[A version of this text was published in Socialist Register 2018 ed. Leo Panitch and Greg Albo]
We stand on the cusp of enormous change, both politically and technologically, and the two can hardly be separated at this point. To speak from the situation in the United Kingdom at the moment is to recognize a series of sea changes and tendencies that will, and have already, changed much about contemporary life for millions. We need to be wary of both political and technological determinism here – the recent surprising hung parliament in Britain which saw the Conservative government drop more than twenty points in the polls on the back of a terrible election campaign and massive Labour activism shows that politics remains unpredictable, even when austerity and despair have become internalized. Technology’s future too remains uncertain, even as it is integrated more and more into the everyday lives of millions to greater or lesser degrees. We cannot begin to discuss the relationship between technology and politics, however, without acknowledging from the outset the fundamental asymmetries in its distribution in the modern world, or without a series of major caveats. As many feminist writers have pointed out, technology cannot be considered as neutrally or inevitably ‘progressive’. Cynthia Cockburn put it like this more than thirty years ago:
What you really just want to say is – you cannot be friends with this person.
Why can you not be friends with this person?
Because ‘we’ have cancelled them already – didn’t you get the memo! – because we – this fragile cobweb called something like ‘the left’ or ‘the artworld’ or ‘antifa’ or just ‘people we know and like… and not these other people we either don’t know and don’t like, or do know and don’t like, or once knew and liked and now don’t like’. The ‘we’ that has decided in favour of rumours and anonymous accusations and allegations, that has decided a lie is easier to believe than than truth, which is always more complicated.
[A version of this text appeared in No Regrets: Writings on Scott Walker, edited by Rob Young, London: The Wire, 2012]
Black Sheep Boy
Scott 2 (1968)
What is the opposite of love? Cowardice? Loneliness? Hate? Should music ‘about’ love and its opposite (whatever that is) be lush, excessive, all-consuming, or should it be restrained, hurt, withdrawn? The romantic fascination, or rather the fascination with romance, that reached its zenith in the 1960s with pop’s fixation on the boy band, was effervescent, uncontrollable. Female fandom, although not exactly without historical precursors, revealed the short circuit that exists between culture and desire, visual pleasure and ecstatic forms of identification. The boy band became the focus of myriad modes of projection, bolstered by the groups’ identikit outfits and assumed unities. The Walker Brothers were comprised neither of anyone originally named Walker, nor were they related to one another, but these facts are not important: what mattered was whether the assumed unity could hold, whether there was enough at stake in the game to want to continue playing it.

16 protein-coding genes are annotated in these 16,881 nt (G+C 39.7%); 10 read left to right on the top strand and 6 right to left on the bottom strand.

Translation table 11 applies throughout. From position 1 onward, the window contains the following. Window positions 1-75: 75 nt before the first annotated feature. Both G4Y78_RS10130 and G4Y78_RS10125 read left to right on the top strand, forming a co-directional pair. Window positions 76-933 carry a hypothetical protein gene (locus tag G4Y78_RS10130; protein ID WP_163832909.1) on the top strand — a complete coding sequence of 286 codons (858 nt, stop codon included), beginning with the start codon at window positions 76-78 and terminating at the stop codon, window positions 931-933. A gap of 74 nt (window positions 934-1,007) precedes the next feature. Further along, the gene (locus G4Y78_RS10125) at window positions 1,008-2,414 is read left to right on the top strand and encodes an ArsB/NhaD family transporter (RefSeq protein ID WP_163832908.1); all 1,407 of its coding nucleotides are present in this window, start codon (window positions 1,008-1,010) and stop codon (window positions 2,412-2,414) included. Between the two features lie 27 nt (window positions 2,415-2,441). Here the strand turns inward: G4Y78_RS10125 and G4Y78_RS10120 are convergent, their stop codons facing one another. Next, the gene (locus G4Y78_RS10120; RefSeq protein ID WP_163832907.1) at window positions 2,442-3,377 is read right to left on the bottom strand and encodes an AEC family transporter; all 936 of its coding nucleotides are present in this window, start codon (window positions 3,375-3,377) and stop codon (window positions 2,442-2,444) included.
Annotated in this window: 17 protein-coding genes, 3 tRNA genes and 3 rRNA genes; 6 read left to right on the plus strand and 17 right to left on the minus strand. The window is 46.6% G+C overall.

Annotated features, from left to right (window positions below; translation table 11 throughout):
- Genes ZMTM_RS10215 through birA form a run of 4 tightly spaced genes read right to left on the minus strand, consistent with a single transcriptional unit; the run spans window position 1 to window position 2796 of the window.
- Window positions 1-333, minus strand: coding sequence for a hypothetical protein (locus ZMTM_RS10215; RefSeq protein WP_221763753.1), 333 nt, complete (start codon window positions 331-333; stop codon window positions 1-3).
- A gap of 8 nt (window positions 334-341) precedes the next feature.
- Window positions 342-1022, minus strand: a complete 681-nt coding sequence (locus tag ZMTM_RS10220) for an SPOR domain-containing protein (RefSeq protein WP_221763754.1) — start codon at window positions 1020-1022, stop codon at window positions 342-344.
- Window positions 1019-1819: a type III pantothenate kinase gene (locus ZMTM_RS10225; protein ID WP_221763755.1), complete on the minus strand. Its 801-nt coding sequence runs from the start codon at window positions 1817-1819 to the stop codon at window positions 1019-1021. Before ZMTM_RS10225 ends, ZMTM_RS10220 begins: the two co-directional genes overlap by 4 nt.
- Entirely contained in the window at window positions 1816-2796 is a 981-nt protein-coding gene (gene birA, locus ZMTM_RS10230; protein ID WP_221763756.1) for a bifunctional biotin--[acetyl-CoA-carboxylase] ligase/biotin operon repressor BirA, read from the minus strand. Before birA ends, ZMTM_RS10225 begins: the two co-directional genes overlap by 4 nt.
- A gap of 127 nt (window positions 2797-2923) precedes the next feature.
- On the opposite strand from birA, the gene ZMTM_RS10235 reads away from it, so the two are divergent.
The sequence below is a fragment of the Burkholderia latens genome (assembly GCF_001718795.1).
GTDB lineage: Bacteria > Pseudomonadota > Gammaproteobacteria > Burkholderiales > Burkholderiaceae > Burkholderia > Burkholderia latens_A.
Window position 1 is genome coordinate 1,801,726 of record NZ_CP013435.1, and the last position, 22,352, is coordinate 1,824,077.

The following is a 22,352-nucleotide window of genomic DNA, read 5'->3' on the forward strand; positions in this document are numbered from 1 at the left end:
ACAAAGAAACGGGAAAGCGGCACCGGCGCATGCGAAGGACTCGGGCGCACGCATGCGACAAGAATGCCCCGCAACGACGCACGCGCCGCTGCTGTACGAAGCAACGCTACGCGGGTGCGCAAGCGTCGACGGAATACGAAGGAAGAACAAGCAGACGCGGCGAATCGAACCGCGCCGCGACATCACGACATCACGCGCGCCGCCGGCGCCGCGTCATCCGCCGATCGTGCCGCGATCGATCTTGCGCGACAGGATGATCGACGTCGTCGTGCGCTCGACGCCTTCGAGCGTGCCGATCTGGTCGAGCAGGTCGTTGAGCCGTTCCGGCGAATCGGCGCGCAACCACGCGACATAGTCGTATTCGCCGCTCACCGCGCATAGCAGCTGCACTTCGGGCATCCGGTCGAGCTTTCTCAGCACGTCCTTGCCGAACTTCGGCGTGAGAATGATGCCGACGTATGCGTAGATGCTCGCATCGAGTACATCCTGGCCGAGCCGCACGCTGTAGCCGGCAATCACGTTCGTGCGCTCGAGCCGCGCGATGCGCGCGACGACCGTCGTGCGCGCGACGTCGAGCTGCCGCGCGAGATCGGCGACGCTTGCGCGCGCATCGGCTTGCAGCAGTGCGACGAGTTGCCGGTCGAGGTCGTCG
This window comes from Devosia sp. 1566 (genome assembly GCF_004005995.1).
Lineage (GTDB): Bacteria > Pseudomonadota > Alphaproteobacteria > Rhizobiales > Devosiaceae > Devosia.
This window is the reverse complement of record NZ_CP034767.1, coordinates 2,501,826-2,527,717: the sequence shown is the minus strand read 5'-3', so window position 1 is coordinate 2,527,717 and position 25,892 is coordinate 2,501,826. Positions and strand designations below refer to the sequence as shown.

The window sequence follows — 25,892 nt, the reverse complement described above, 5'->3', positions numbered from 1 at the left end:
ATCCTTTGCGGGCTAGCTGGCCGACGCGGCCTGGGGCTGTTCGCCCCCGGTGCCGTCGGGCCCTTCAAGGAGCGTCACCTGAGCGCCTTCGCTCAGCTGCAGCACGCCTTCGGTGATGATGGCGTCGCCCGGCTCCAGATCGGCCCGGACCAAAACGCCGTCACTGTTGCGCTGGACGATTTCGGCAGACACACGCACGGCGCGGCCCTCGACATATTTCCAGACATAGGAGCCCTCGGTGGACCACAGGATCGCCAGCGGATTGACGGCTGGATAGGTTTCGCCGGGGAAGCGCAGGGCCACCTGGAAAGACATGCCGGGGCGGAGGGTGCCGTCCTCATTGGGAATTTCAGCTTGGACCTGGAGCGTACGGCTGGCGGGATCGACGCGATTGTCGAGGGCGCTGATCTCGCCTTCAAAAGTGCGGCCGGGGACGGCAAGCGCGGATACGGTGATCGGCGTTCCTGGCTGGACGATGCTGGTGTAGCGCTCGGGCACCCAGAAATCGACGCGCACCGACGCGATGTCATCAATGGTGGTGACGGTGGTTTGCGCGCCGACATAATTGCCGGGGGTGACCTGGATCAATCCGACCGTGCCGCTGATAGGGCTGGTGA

[Warning: epically long, includes discussions of mental health and addiction issues, discussion of harmful behaviour, discussion of sex/gender]
I had decided not to respond to the ‘Open Letter’ addressed to me following the youtube stream I participated in with Justin Murphy and DC Miller on 28th Feb (which you can watch here if you want to see 1hr 30 of three people sitting in my office late at night drinking coffee and talking about feminism, free speech and paganism/Catholicism etc.), but I’m still getting messages asking me about it and people are expressing concern for me, both politically and personally, so here goes.
It is tempting in these sorts of situations to opt for a ‘never explain, never apologise’ tactic, to trust that people will make up their own minds, that they will investigate claims, especially anonymous, outlandish and extreme claims, about a person, that they will check the sources, trust their instincts and even if they decide that something has gone wrong, or a mistake has been made, or that a line has been crossed, they will do so on the basis of their own thinking.
A piece on themes of sickness in contemporary art and theory for ArtReview.
[Note: this story was written for and read out at the launch event of Objects of Feminism, South London Gallery, Wednesday, 8 November 2017]
In 1983, Patricia Highsmith wrote a text called Plotting and Writing Suspense Fiction. I decided to take up Highsmith’s guidelines from this text and very loosely apply them to the text I wrote for Objects of Feminism entitled ‘Towards a Feminism of the Void’ in order to write a very short story. In my contribution to the collection, I tried to defend a certain idea of ‘strategic nothingness’, and expand upon an idea of a feminism of the void, so I wrote things like: ‘[We need] a revaluation of void-values, in which void-reason (the standpoint of the nothing) trumps … stuff-reason, where a cock is merely a cigar, and where a cold, empty place is instead a place of great comfort (if the rectum is a grave, is the womb a tomb)?’ and I also wrote: ‘[a feminism of the void] could be a renunciation of all the contracts we never signed but nevertheless find ourselves party to – compulsory heterosexuality, the regime of the visible, being treated poorly on the basis of resentment and anger that we have no ability to stop’.